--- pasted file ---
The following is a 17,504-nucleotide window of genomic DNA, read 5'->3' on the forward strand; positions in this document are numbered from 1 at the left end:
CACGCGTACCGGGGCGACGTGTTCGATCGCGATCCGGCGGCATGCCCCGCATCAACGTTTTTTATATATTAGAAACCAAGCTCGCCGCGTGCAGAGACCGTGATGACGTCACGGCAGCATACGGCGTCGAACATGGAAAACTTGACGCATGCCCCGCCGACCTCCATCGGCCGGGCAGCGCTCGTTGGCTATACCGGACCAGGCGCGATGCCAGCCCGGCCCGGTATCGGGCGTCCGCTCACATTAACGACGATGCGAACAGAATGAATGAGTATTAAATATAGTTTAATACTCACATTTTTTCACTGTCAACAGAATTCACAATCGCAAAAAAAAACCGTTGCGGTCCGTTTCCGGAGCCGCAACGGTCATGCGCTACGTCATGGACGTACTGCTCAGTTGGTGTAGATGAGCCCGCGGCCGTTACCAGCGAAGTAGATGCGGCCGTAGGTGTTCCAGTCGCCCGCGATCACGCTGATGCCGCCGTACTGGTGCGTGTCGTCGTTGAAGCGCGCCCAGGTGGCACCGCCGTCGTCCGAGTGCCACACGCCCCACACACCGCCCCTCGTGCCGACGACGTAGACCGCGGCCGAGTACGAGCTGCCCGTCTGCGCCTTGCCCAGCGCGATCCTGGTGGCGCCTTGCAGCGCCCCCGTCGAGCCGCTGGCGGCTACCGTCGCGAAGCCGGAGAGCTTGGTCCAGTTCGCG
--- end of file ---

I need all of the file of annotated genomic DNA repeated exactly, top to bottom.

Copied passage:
The following is a 17,504-nucleotide window of genomic DNA, read 5'->3' on the forward strand; positions in this document are numbered from 1 at the left end:
CACGCGTACCGGGGCGACGTGTTCGATCGCGATCCGGCGGCATGCCCCGCATCAACGTTTTTTATATATTAGAAACCAAGCTCGCCGCGTGCAGAGACCGTGATGACGTCACGGCAGCATACGGCGTCGAACATGGAAAACTTGACGCATGCCCCGCCGACCTCCATCGGCCGGGCAGCGCTCGTTGGCTATACCGGACCAGGCGCGATGCCAGCCCGGCCCGGTATCGGGCGTCCGCTCACATTAACGACGATGCGAACAGAATGAATGAGTATTAAATATAGTTTAATACTCACATTTTTTCACTGTCAACAGAATTCACAATCGCAAAAAAAAACCGTTGCGGTCCGTTTCCGGAGCCGCAACGGTCATGCGCTACGTCATGGACGTACTGCTCAGTTGGTGTAGATGAGCCCGCGGCCGTTACCAGCGAAGTAGATGCGGCCGTAGGTGTTCCAGTCGCCCGCGATCACGCTGATGCCGCCGTACTGGTGCGTGTCGTCGTTGAAGCGCGCCCAGGTGGCACCGCCGTCGTCCGAGTGCCACACGCCCCACACACCGCCCCTCGTGCCGACGACGTAGACCGCGGCCGAGTACGAGCTGCCCGTCTGCGCCTTGCCCAGCGCGATCCTGGTGGCGCCTTGCAGCGCCCCCGTCGAGCCGCTGGCGGCTACCGTCGCGAAGCCGGAGAGCTTGGTCCAGTTCGCG